Here are the 7 most common eater types coming to self-help dieting forums, and some suggestions to resolve their eating problem:
1) THE NIBBLER:
You snack throughout the day — whether you’re hungry or not. You reject formal diet plans because you think your way of eating is better but never seem to lose weight.
The Problem: You’re constantly thinking about the next snack. You’re in danger of eating too much, too often.
The Solution: Stick to three meals a day plus two healthy snacks (such as fruit, carrot sticks or oat cakes with hummus), and eat nothing else in between.
2) THE GORGER:
Though you want to lose weight, you find yourself consuming large amounts of junk food or ready-to-eat meals.
The Problem: This pattern is driven by emotional triggers — you gorge if you feel lonely, anxious or annoyed. But by giving in to them, you’ll only perpetuate self-loathing.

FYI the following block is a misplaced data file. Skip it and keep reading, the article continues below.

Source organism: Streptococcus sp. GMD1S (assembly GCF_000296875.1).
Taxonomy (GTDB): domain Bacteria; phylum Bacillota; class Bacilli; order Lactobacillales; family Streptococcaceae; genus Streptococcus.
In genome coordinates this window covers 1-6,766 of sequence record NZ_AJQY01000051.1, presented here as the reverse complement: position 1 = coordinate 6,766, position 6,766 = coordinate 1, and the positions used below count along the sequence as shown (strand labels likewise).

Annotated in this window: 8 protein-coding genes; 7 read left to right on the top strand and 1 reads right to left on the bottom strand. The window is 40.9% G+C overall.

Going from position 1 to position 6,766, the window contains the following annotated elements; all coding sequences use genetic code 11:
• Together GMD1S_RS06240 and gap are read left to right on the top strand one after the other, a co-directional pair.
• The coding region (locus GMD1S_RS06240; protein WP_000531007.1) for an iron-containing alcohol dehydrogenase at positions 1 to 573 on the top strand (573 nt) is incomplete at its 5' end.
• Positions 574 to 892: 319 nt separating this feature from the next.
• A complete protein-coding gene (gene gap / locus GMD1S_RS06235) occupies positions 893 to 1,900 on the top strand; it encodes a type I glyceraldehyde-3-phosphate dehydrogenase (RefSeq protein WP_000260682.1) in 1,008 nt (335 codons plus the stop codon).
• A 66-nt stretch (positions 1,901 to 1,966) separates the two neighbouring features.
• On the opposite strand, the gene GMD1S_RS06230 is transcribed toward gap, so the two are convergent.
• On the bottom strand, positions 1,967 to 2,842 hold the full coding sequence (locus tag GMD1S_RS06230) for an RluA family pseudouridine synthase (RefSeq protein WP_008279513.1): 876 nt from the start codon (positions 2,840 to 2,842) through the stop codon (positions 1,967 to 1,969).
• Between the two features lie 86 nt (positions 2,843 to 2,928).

The Solution: Exercise to boost your selfesteem. Use mindfulness skills to regard food as sustenance, not a reward.
3) THE DIET JUNKIE:
Whether it’s Atkins or Dukan, you try every new diet. Not bothered by nutritional content, you view food (or the lack of it) as the only vehicle to weight loss so you’re constantly diet-hopping.
The Problem: The lack of nutrients in your diet puts your body in ‘protective mode’ holding on to every last ounce of fat, leaving you feeling dissatisfied and guilty.
The Solution: Stop thinking extreme dieting will help you achieve physical perfection. Switch to a balanced diet and eat smaller portions.
4) THE BINGER:
You have steely willpower and eat healthy food 90 per cent of the time, but can swing from extreme control to a moment of madness with high-sugar binges.
The Problem: Binges derail all your good intentions and can have an addictive effect. This style of eating comes with emotional baggage, often including strong feelings of guilt and shame.
The Solution: Relax your strict rules and allow yourself regular treats of ‘forbidden’ foods to stop the desire for massive binges.
5) THE ZOMBIE:
You eat out of habit and routine, barely conscious of what you eat. Your diet is likely to be monotonous.